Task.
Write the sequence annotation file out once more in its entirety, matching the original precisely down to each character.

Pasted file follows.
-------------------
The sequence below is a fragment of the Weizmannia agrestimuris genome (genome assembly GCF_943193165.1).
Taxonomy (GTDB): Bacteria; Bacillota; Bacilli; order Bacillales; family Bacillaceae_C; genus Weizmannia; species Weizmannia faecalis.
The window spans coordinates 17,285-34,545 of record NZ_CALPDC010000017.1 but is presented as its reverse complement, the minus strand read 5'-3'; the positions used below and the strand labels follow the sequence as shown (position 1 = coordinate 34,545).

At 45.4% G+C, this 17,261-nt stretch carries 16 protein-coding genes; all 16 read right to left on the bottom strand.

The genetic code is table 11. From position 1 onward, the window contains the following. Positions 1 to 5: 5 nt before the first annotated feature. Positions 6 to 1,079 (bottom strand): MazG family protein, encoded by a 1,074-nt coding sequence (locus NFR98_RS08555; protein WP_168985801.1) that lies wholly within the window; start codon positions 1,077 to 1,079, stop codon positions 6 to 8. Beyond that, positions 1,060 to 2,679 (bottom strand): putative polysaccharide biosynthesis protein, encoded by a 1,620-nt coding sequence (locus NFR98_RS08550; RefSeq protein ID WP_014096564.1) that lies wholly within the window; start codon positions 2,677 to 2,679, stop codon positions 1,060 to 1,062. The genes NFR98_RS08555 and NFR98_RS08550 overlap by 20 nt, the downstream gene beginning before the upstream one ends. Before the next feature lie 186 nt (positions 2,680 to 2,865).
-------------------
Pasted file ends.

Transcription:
The sequence below is a fragment of the Weizmannia agrestimuris genome (genome assembly GCF_943193165.1).
Taxonomy (GTDB): Bacteria; Bacillota; Bacilli; order Bacillales; family Bacillaceae_C; genus Weizmannia; species Weizmannia faecalis.
The window spans coordinates 17,285-34,545 of record NZ_CALPDC010000017.1 but is presented as its reverse complement, the minus strand read 5'-3'; the positions used below and the strand labels follow the sequence as shown (position 1 = coordinate 34,545).

At 45.4% G+C, this 17,261-nt stretch carries 16 protein-coding genes; all 16 read right to left on the bottom strand.

The genetic code is table 11. From position 1 onward, the window contains the following. Positions 1 to 5: 5 nt before the first annotated feature. Positions 6 to 1,079 (bottom strand): MazG family protein, encoded by a 1,074-nt coding sequence (locus NFR98_RS08555; protein WP_168985801.1) that lies wholly within the window; start codon positions 1,077 to 1,079, stop codon positions 6 to 8. Beyond that, positions 1,060 to 2,679 (bottom strand): putative polysaccharide biosynthesis protein, encoded by a 1,620-nt coding sequence (locus NFR98_RS08550; RefSeq protein ID WP_014096564.1) that lies wholly within the window; start codon positions 2,677 to 2,679, stop codon positions 1,060 to 1,062. The genes NFR98_RS08555 and NFR98_RS08550 overlap by 20 nt, the downstream gene beginning before the upstream one ends. Before the next feature lie 186 nt (positions 2,680 to 2,865).